Anthony Sowell, a former US Marine, was not at home when officers knocked on the door of 12205 Imperial Avenue, Cleveland, Ohio, on October 22nd, 2009, but they had a warrant so they entered the premises anyway.
Inside, they found two bodies on the living-room floor.
A search team discovered four more victims in the crawl space under the house and in the basement. An additional four were found in the back yard, along with a human skull in a bucket. That made 11 victims in all. Each of the victims had been bound hand and feet, wrapped and tied in black plastic.
Police Lieutenant Thomas Stacho, leading the search, said: “It was such a disgusting sight. I can tell you I stood outside the home for about an hour yesterday, and the stench from inside was overwhelming.”
Neighbours had often complained about the smell from the house. One had even said it smelled like a dead body.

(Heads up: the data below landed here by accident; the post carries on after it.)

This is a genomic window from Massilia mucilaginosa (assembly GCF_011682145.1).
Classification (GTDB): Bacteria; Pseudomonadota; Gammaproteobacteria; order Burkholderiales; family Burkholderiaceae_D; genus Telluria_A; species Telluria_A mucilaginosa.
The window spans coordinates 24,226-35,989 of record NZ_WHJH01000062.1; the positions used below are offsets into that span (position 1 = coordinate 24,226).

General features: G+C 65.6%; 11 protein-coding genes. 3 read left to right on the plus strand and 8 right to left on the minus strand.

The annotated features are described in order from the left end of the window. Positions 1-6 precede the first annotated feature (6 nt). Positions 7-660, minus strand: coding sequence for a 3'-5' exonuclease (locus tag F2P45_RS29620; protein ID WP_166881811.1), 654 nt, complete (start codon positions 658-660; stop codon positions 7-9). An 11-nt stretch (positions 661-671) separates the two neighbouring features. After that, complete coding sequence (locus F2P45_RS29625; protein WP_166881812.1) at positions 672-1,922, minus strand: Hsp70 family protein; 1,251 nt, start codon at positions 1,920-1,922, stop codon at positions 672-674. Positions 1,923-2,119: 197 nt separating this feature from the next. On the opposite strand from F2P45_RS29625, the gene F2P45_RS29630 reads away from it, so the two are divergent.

Sowell was picked up two days later, walking down the street. At first, he denied who he was but he came quietly in the end.
The victims had been bound and strangled. Predictably the press bestowed on Sowell the nickname The Cleveland Strangler. Three more rape victims emerged to give testimony, having been too terrified to make a report before Sowell’s arrest.
The number of victims – 11 – raised questions about the underbelly of Cleveland life. How could it have been so easy for these women to simply disappear? Vulnerable, helpless, addicted to drugs, depressed and with health issues – was there no one to stick up for them?